The Student-Run News Site of Carnegie Vanguard High School

Upstream News

The Student-Run News Site of Carnegie Vanguard High School

Upstream News

The Student-Run News Site of Carnegie Vanguard High School

Upstream News

Personal Column: Exceeding expectasians

Andrew+playing+the+violin+as+a+4th+grader
Trang Lee
Andrew playing the violin as a 4th grader

My paper was drenched. I stared at the numbers, rows of multiplication stacked on top of each other. The symbols, and my vision, began to blur.

“Eric already knew how to do this when he was your age,” my dad said.

My brother always felt like the cousin you could never beat. The point of comparison for which I measured all quantifiable achievements. He was an overachiever and somewhat of a role model to me. He was the template, and all I had to do was follow his guide to success. Being family, he created a standard I felt I needed to meet. We are related, so I have to be as good as him; it’s what is expected, I thought.

Expectations. The thought of that was almost as scary as responsibility. However, they were still something I often had in the back of my mind, pushing me to do just a little more to meet them.

Story continues below advertisement

Just like any other child, I was often glued to my iPad. I watched video after video on YouTube, seeing these YouTubers as idols. From big names like Nigahiga to Twoset Violin, I always listened to what they had to say.

“But for the most part, it’s true. Statistically, most Asians around the world are good at math,” said Ryan Higa

This came from Nigahiga’s “Are Asian Stereotypes True,” and being Asian, it was a line that stuck with me as a kid. As I consumed more media, I began to internalize more and more of these sayings. I should be good at the violin because most Asians are. I should be doing well in school because most Asians are smart. These false notions implanted themselves in my head, and I began to mold myself in their image.

This came to fruition in my freshman year of high school. High school, for most, is a new beginning and a fresh start. For me, a test to prove that I truly lived up to the standards of being a “true Asian.”

Freshman year was a rudimentary awakening. With a workload that I was not used to and outside activities that were new to me, I struggled to handle it at first. It was around this time that my parents also began to care more about my studies. With an already accomplished older son, they wanted the same for me. They pushed me to do better, and my already stereotyped vision of what it meant to be Asian contributed to this.

My sleep schedule began to falter, and I contemplated whether the work was worth doing. I remember thinking, I had to get all As and balance extracurriculars at the same time; it’s just what I thought was expected of me. For so long, I had told myself that being Asian meant I had to be the perfect student, the model minority. The addition of my high-achieving brother and critical parents only backed my mentality further. I set the bar high, and I tried my best to reach it.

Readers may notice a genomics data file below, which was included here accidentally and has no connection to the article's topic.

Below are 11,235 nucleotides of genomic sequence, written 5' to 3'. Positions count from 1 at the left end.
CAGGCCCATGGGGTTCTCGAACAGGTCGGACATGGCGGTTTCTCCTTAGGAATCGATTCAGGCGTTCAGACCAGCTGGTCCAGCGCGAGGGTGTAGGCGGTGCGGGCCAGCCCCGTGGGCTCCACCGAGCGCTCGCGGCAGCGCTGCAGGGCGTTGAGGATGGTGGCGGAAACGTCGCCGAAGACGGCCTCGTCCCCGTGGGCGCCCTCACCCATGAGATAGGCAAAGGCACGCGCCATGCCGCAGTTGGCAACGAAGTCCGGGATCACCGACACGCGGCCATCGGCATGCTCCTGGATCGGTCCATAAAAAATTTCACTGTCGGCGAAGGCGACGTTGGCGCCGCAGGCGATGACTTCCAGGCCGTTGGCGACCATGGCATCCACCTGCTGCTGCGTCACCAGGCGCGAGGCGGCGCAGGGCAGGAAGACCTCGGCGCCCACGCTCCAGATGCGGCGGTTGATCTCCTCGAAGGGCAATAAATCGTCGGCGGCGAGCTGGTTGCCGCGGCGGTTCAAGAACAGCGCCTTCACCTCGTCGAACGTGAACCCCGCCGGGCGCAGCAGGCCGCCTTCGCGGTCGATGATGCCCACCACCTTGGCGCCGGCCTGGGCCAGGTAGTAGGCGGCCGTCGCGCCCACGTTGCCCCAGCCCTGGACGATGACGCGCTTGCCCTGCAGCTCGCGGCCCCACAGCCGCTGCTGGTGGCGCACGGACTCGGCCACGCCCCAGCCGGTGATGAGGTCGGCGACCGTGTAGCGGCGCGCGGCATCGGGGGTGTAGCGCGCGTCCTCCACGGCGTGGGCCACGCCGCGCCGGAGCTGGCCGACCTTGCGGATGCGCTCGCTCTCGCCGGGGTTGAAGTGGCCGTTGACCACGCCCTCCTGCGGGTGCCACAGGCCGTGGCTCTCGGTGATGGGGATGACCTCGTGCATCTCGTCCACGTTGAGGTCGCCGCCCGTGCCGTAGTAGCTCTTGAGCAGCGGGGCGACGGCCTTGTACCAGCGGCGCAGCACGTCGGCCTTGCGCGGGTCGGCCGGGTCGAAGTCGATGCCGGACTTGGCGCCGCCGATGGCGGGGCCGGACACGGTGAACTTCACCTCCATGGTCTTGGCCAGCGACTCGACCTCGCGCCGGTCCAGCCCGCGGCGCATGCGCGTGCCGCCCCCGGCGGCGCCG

Sometimes, however, that bar felt unattainable. Just at the end of my sophomore year, I was pushed to my limits when my lacrosse team made it to the state playoffs, and we had to travel to Dallas to play. With AP testing being the week following playoffs, I had three options to choose from: focus on my studies and ignore sports, ignore sports and focus on my studies, or try to balance the two and find some middle ground. As I was going to Dallas alone, I remember thinking, “No one would know if I didn’t study for my exams.” With no parents or brother to influence my choices, I had free will. If I wanted to dedicate my time to sports and disregard my AP tests, I had the complete ability to do so.

Though, I already knew my answer. I decided to give my best shot at balancing both sports and studies at the same time. A lifetime of expectations from family and media were far too embedded in me to allow myself not to at least attempt to take the toughest road. Again, I set the bar high, and I tried my hardest to reach it.

Now, in my Junior year, I realize that the piling pressures throughout my life helped me develop for the better. They caused me to hold myself accountable, and I can appreciate that. The stereotypes and influences that caused me to push myself should not be normalized, but I do recognize they are what made me who I am today. Although I don’t think I meet the requirements of the “perfect Asian” or “perfect son,” I would be lying if I didn’t think that the external expectations placed on me didn’t influence me for the better. Sometimes I feel that the bar of expectations keeps getting higher, and every day, I jump in hopes of grasping them.

Leave a Comment
Donate to Upstream News
$150
$500
Contributed
Our Goal

Your donation will support the student journalists of Carnegie Vanguard High School. Your contribution will allow us to cover our annual website hosting costs and fund field trips, competition fees, and equipment. We appreciate your support!

More to Discover
About the Contributor
Andrew Lee, Staff Writer
Andrew Lee is a junior at CVHS. He enjoys playing basketball and sleeping but is also very committed to his goals of being a good student and looking into the medical field for his future. He enjoys spending time outside when there is nice weather, and wants to live in California. He expresses his carefree attribute by being a come and go type of guy but very reliable when it comes to helping people. Andrew is determined to get better at writing and hopes to create great articles.
Donate to Upstream News
$150
$500
Contributed
Our Goal

Comments (0)

All Upstream News Picks Reader Picks Sort: Newest

Your email address will not be published. Required fields are marked *